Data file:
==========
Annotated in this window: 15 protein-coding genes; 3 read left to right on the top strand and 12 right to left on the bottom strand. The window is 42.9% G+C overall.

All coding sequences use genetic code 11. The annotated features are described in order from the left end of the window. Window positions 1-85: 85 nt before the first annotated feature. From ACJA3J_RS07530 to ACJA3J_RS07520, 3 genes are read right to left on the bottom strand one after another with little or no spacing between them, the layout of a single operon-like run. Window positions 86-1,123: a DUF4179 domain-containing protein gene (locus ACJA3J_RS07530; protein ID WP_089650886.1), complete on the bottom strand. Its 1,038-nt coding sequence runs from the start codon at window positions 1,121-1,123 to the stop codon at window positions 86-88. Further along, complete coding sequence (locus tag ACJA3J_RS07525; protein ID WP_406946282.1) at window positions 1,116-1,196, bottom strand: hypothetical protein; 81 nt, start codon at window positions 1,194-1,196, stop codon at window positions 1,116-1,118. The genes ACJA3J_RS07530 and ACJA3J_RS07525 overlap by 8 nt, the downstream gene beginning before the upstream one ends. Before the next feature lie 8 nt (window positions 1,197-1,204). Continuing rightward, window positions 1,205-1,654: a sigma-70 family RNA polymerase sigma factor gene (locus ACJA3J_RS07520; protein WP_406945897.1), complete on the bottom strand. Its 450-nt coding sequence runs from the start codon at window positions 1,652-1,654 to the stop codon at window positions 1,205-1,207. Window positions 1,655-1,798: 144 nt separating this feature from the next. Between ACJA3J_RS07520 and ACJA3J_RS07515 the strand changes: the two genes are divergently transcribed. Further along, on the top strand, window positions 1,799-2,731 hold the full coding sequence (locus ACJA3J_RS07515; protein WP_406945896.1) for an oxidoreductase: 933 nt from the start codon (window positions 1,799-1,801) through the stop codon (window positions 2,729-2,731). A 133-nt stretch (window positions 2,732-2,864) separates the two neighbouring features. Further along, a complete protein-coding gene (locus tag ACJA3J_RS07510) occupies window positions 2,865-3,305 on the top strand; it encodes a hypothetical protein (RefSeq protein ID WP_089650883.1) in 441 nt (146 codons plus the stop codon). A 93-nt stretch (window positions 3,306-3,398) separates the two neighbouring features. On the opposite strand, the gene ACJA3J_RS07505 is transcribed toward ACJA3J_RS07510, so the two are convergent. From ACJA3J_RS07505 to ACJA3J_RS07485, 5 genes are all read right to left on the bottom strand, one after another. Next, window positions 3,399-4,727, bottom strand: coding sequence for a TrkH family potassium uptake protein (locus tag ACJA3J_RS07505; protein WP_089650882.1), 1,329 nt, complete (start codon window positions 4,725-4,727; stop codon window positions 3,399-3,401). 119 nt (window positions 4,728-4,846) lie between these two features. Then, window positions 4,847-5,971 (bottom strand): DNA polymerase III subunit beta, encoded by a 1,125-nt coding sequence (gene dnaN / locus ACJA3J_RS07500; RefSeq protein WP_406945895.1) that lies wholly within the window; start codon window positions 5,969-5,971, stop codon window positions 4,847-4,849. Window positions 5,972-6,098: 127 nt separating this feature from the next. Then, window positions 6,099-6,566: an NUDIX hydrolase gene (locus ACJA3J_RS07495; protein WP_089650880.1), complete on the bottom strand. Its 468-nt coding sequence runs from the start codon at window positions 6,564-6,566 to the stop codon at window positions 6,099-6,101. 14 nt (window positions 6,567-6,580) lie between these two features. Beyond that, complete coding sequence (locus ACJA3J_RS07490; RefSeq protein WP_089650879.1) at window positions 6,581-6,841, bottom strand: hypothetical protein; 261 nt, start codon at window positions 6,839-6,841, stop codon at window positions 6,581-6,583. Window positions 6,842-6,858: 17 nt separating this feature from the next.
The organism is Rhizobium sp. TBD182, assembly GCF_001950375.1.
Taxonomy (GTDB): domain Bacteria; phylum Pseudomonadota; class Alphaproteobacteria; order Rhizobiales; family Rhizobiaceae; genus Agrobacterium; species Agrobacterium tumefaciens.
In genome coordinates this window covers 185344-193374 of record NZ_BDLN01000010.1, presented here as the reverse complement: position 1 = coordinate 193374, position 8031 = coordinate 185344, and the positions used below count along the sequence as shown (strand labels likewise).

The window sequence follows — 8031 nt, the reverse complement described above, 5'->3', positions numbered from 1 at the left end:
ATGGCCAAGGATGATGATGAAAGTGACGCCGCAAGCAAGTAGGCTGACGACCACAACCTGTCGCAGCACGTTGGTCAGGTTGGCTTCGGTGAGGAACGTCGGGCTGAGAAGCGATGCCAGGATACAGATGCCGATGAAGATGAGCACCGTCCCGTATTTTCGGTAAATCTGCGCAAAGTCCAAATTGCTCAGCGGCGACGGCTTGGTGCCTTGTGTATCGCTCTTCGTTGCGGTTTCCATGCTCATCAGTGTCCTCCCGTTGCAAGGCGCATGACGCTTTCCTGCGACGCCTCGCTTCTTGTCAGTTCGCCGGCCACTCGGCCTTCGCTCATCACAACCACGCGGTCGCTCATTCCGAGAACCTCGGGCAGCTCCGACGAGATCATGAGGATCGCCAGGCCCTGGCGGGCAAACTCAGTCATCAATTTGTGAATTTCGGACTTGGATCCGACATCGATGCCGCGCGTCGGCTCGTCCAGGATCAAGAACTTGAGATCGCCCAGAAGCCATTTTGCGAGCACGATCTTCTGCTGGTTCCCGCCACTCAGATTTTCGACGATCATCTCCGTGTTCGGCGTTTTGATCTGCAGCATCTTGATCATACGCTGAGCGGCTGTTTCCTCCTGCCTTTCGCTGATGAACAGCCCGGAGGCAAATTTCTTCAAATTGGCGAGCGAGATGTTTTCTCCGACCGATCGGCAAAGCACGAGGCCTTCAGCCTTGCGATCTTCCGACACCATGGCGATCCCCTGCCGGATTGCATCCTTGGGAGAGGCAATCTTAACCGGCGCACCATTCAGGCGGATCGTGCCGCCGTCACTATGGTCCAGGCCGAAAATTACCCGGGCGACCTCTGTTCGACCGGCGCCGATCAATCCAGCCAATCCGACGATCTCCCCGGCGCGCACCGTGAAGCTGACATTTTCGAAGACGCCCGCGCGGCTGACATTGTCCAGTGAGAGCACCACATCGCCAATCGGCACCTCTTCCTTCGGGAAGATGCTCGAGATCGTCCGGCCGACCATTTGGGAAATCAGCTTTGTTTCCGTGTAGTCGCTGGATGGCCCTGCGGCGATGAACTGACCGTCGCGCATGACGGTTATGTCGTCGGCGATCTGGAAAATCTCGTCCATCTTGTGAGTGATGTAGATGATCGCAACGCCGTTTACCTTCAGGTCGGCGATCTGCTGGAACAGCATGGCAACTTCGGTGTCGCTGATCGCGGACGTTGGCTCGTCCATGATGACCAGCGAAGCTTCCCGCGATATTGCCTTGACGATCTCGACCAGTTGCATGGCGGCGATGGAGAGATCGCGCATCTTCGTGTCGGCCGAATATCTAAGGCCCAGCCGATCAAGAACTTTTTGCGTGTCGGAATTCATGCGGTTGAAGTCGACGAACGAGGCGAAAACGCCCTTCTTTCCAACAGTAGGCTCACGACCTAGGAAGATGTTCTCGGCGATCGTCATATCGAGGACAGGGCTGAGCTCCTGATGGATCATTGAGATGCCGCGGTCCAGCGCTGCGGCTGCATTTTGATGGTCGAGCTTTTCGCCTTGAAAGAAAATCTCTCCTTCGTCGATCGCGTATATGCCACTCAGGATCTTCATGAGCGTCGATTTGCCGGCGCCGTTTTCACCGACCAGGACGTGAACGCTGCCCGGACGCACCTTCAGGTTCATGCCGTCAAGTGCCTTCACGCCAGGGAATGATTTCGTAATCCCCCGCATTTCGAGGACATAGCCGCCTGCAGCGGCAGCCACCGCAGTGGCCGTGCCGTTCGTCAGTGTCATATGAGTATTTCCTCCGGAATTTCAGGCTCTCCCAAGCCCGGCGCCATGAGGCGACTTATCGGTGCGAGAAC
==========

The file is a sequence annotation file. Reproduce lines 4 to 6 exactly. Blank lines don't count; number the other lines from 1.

Taxonomy (GTDB): domain Bacteria; phylum Pseudomonadota; class Alphaproteobacteria; order Rhizobiales; family Rhizobiaceae; genus Agrobacterium; species Agrobacterium tumefaciens.
In genome coordinates this window covers 185344-193374 of record NZ_BDLN01000010.1, presented here as the reverse complement: position 1 = coordinate 193374, position 8031 = coordinate 185344, and the positions used below count along the sequence as shown (strand labels likewise).

The window sequence follows — 8031 nt, the reverse complement described above, 5'->3', positions numbered from 1 at the left end: